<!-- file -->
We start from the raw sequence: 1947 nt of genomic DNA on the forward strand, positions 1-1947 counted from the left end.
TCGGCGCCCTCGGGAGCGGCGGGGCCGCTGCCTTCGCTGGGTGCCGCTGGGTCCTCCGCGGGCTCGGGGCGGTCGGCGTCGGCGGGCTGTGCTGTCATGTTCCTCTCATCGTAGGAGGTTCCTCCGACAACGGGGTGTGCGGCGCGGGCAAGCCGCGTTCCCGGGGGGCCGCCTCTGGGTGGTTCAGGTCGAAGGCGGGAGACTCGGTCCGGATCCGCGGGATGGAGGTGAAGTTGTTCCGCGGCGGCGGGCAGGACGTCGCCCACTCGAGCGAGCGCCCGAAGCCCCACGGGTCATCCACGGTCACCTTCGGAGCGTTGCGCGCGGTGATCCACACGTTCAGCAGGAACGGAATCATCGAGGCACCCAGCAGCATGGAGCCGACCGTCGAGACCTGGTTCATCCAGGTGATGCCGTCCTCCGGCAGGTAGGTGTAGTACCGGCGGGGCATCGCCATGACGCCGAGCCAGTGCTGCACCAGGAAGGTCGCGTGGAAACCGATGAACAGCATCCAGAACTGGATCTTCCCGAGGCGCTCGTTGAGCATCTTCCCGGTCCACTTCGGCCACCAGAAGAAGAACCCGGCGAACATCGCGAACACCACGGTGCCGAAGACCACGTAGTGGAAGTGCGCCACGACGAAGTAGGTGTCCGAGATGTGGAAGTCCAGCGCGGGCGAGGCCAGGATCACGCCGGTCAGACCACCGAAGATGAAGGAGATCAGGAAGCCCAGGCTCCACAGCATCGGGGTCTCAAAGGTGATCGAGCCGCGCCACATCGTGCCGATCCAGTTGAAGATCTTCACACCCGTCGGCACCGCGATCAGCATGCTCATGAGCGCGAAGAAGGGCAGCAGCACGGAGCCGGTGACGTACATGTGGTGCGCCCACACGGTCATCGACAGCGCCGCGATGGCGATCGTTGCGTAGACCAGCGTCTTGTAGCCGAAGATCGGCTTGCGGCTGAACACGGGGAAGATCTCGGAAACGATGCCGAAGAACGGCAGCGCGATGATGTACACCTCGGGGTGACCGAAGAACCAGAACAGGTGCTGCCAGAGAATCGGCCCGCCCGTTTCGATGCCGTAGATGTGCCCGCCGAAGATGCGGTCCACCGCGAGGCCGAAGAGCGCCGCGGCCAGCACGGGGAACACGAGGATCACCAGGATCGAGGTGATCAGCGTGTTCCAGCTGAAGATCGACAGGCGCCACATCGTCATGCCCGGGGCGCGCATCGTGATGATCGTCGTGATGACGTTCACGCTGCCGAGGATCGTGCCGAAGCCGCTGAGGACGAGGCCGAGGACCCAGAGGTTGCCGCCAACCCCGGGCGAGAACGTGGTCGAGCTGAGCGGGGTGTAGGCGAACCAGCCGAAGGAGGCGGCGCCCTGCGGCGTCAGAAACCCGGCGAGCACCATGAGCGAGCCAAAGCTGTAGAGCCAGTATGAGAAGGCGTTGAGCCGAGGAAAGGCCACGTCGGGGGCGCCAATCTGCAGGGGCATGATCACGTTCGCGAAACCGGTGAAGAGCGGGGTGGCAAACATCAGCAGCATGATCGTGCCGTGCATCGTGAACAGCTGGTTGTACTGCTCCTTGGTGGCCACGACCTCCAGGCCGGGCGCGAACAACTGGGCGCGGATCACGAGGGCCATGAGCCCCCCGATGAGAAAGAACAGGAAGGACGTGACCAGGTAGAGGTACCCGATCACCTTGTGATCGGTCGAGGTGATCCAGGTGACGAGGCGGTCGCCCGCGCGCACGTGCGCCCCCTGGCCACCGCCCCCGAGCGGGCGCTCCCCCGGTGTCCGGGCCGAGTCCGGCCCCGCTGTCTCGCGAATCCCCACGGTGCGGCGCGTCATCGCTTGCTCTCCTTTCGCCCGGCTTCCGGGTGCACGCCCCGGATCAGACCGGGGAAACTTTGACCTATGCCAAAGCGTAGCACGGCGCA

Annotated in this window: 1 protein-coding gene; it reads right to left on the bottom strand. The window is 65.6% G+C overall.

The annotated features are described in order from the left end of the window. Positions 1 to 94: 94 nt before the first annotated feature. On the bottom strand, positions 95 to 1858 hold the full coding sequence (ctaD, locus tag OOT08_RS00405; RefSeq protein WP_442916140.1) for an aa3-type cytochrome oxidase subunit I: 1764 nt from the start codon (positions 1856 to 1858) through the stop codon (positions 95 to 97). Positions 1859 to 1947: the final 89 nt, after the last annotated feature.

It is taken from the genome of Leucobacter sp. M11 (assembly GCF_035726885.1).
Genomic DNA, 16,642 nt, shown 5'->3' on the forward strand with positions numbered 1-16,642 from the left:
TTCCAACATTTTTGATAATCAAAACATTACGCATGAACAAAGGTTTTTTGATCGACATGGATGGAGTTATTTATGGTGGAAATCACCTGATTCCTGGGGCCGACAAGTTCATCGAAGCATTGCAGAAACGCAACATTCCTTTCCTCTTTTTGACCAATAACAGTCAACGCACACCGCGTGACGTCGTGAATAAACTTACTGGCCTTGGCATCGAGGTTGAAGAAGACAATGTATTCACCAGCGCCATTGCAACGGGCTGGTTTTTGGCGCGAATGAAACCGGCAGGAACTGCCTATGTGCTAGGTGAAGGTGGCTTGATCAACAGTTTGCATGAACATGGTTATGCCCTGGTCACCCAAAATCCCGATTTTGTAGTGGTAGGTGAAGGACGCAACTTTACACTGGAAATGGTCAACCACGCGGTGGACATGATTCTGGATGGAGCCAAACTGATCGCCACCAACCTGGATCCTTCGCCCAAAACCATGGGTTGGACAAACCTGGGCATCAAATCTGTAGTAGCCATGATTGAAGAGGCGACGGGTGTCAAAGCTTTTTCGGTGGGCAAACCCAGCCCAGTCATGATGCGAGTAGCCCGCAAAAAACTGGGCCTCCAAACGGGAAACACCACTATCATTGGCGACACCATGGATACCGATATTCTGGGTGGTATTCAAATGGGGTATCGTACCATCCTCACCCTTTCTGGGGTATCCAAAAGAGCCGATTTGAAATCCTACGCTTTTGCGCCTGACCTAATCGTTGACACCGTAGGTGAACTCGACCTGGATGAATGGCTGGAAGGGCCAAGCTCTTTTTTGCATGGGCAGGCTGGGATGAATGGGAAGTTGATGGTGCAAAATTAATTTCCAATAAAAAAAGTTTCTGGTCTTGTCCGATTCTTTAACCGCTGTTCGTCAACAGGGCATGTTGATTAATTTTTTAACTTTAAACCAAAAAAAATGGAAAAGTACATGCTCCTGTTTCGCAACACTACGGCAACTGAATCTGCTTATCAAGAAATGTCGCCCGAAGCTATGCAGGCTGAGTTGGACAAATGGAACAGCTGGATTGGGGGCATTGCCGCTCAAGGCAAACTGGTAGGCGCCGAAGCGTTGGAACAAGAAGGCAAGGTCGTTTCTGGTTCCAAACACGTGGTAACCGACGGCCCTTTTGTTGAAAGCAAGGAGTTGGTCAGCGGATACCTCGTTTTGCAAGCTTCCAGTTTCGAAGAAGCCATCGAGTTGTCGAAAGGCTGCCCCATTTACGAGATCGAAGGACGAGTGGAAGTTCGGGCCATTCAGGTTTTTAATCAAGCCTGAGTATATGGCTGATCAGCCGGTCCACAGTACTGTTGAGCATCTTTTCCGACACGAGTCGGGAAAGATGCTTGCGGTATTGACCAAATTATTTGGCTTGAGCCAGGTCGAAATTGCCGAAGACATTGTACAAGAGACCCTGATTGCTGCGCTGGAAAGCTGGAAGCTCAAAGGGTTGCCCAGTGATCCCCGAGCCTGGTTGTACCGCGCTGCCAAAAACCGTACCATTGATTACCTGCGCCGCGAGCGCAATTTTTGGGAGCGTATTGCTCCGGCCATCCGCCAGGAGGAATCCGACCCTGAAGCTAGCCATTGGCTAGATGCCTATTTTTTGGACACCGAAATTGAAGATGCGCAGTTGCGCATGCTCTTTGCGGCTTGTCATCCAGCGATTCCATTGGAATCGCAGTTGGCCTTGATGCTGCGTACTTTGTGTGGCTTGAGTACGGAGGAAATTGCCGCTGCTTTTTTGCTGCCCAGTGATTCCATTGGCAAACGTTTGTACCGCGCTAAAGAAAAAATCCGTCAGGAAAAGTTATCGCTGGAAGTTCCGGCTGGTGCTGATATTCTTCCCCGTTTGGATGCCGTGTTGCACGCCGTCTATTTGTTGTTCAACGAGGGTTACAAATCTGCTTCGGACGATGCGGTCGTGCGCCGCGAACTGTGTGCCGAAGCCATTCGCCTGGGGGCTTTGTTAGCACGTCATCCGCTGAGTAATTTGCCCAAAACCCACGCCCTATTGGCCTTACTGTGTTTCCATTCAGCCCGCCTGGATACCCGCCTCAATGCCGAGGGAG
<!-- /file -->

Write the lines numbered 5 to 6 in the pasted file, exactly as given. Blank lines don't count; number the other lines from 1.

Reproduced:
It is taken from the genome of Leucobacter sp. M11 (assembly GCF_035726885.1).
Genomic DNA, 16,642 nt, shown 5'->3' on the forward strand with positions numbered 1-16,642 from the left: